With firms such as Google, Microsoft, Apple and Dropbox offering gigabytes or even terabytes of online storage, sticking everything in the cloud is an appealing idea - especially if you use lots of devices or need to access PC stuff on your mobile on tablet.
While you can't really use cloud services as your main storage on your primary PC or Mac (they copy what you're saving to your hard disk or SSD) you can use their folder(s) as your default storage for documents, photos and other kinds of files - and you can then access some or all of those files from other computers, mobiles and tablets by opening individual files or syncing specific folders. But is it wise to put your important data in the cloud? Here are ten things to think about.
Choose the right cloud
Different services have different requirements, so while Dropbox, Google Drive and OneDrive work on pretty much anything, iCloud needs a Mac running at least Yosemite and/or iOS devices running at least iOS 8 – and while there is an iCloud client for Windows, there isn't one for Android or other mobile platforms. It's important to think about the device(s) you might want to share with and check that there are apps available for those devices.
Don't put your faith in free
It's nice to get things for free, but free comes with no guarantees – terms and conditions, features and options can and sometimes do change with little or no notice, capacity tends to be fairly limited and there's no such thing as guaranteed availability without a price tag attached.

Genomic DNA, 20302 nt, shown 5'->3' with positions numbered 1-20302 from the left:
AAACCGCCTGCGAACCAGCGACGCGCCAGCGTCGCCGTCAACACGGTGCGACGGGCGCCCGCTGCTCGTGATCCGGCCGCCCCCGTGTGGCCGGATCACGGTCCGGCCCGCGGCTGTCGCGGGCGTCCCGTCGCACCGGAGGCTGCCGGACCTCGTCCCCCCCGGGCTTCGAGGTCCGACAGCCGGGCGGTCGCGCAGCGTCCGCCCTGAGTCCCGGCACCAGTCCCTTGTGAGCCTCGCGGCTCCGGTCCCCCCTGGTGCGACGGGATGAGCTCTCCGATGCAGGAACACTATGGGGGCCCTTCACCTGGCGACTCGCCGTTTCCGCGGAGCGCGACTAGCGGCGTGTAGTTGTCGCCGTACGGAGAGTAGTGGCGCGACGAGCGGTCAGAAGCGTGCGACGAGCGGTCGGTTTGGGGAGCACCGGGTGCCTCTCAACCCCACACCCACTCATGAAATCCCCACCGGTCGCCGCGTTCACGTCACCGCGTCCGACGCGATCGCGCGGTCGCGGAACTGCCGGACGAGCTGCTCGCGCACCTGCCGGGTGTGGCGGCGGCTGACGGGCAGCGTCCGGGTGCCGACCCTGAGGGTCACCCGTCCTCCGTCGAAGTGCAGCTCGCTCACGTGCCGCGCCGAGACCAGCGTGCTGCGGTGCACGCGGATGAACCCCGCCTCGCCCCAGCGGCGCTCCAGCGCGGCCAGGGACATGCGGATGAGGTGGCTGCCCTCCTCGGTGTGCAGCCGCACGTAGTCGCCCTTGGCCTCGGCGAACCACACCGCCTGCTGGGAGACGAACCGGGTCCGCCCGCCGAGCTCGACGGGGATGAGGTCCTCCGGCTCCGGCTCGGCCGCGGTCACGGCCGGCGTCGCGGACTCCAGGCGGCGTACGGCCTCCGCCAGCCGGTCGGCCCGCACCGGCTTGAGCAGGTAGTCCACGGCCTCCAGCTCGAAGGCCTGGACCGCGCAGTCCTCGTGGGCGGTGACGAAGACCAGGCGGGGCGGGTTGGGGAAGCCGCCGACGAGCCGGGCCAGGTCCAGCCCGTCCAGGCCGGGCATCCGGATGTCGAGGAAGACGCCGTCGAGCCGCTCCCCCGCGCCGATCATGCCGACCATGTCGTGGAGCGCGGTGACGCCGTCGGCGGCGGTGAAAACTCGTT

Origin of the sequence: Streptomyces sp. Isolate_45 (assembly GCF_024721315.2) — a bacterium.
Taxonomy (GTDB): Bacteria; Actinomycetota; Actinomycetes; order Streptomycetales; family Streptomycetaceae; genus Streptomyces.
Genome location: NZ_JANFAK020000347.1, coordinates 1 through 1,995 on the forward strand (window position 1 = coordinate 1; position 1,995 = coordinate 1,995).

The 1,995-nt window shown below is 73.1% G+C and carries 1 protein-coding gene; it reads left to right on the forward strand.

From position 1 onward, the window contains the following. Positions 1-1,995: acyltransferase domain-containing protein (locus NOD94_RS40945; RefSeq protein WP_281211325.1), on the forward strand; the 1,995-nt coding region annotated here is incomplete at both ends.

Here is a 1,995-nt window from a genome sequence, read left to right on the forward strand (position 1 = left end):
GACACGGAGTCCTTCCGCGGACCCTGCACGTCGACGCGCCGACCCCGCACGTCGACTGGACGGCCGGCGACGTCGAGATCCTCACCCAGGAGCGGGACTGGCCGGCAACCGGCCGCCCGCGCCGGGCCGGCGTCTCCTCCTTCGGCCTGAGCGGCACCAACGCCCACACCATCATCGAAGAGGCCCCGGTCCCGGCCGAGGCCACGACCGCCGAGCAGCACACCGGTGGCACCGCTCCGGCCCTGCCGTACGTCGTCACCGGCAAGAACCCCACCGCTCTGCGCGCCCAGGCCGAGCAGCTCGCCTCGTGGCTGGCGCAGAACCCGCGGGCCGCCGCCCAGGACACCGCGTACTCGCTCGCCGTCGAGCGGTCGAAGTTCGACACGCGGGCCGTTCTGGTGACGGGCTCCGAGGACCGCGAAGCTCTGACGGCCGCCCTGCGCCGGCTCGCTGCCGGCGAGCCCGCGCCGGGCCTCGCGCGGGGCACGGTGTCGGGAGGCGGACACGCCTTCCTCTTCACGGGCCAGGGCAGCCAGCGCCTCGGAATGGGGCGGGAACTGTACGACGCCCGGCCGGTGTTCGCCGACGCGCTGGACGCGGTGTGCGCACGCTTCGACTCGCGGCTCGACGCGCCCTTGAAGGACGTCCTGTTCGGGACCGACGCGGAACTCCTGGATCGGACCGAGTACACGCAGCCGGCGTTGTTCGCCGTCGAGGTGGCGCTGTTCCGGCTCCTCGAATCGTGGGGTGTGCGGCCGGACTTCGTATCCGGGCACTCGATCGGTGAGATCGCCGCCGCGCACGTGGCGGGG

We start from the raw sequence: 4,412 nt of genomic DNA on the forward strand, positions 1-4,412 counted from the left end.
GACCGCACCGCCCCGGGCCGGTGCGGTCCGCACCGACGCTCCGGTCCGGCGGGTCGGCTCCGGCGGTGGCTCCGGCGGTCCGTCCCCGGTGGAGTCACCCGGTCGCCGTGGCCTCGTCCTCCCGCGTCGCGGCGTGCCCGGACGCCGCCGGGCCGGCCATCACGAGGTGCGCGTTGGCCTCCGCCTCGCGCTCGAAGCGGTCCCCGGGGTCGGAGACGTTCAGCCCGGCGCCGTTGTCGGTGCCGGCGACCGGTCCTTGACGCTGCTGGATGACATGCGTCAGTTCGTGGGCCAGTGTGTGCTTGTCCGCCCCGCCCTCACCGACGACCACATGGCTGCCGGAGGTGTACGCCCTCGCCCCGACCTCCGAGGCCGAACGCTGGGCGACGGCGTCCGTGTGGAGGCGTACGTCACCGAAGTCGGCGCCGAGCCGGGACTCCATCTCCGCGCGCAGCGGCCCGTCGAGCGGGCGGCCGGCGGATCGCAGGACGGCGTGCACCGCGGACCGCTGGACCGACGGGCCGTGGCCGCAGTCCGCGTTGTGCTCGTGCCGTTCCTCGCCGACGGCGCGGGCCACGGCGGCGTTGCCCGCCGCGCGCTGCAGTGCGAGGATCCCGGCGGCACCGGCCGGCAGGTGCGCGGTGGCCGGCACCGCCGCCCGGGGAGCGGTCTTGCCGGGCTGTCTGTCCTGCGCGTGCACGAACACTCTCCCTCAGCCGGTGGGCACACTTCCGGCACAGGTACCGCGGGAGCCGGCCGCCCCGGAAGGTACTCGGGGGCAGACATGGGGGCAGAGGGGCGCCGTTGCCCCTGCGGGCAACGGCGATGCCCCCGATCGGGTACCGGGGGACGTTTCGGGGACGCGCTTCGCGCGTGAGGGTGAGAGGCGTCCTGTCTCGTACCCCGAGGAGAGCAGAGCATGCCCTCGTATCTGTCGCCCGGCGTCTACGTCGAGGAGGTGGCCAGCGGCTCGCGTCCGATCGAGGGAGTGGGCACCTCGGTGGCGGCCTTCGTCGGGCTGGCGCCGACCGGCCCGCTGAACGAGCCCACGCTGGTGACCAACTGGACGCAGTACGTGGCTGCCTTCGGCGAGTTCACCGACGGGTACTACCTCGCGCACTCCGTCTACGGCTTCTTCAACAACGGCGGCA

That doesn't necessarily mean you have to rush out and spend money, though, because many paid-for services are offered in packages with other purchases. For example, Office 365 subscribers get stacks of cloud storage as part of their bundle.
Protect your phone
If you'll be sharing or syncing with your mobile device(s), protect them with PINs or passwords; there's no point observing strict security on your computer and then leaving your phone or tablet open for anybody to access your stuff.
The National Mobile Phone Crime Unit says that 300,000 phones are lost in the UK each year, but that's only the ones reported to claim against insurance – the real figure is much higher. If someone got your phone, could they access your stuff? Making sure they can't takes no time at all.
Know what's safe to store
The only absolutely, positively, definitely guaranteed way to ensure something can't be got from the internet is to make sure it never goes anywhere near the internet. While the risk of data loss or theft from well-known cloud services may be remote, it's still possible and something you need to think about – especially if you're storing work files with people's personal data, as the Data Protection Act says that data must be adequately protected. Don't want your world domination plans to fall into enemy hands? Use file encryption on anything you're putting in the cloud.
Turn on TFA